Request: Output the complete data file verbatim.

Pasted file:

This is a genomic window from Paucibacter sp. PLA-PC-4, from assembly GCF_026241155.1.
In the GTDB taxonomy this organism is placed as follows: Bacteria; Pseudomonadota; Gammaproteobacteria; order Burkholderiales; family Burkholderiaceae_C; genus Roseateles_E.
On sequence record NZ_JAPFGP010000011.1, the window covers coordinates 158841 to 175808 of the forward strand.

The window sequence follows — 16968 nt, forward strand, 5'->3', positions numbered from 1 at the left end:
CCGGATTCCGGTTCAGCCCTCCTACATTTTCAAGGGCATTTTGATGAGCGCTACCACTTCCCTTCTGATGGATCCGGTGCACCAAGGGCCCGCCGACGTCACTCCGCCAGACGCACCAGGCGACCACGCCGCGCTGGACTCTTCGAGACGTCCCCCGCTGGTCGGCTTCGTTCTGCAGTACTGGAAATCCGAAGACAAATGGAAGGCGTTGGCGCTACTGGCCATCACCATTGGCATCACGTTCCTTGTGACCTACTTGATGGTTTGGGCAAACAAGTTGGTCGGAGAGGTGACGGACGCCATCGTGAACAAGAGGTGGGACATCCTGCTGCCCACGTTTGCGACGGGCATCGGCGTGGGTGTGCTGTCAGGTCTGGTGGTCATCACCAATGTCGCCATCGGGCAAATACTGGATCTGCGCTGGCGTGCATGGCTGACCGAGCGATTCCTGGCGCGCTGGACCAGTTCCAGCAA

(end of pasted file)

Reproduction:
This is a genomic window from Paucibacter sp. PLA-PC-4, from assembly GCF_026241155.1.
In the GTDB taxonomy this organism is placed as follows: Bacteria; Pseudomonadota; Gammaproteobacteria; order Burkholderiales; family Burkholderiaceae_C; genus Roseateles_E.
On sequence record NZ_JAPFGP010000011.1, the window covers coordinates 158841 to 175808 of the forward strand.

The window sequence follows — 16968 nt, forward strand, 5'->3', positions numbered from 1 at the left end:
CCGGATTCCGGTTCAGCCCTCCTACATTTTCAAGGGCATTTTGATGAGCGCTACCACTTCCCTTCTGATGGATCCGGTGCACCAAGGGCCCGCCGACGTCACTCCGCCAGACGCACCAGGCGACCACGCCGCGCTGGACTCTTCGAGACGTCCCCCGCTGGTCGGCTTCGTTCTGCAGTACTGGAAATCCGAAGACAAATGGAAGGCGTTGGCGCTACTGGCCATCACCATTGGCATCACGTTCCTTGTGACCTACTTGATGGTTTGGGCAAACAAGTTGGTCGGAGAGGTGACGGACGCCATCGTGAACAAGAGGTGGGACATCCTGCTGCCCACGTTTGCGACGGGCATCGGCGTGGGTGTGCTGTCAGGTCTGGTGGTCATCACCAATGTCGCCATCGGGCAAATACTGGATCTGCGCTGGCGTGCATGGCTGACCGAGCGATTCCTGGCGCGCTGGACCAGTTCCAGCAA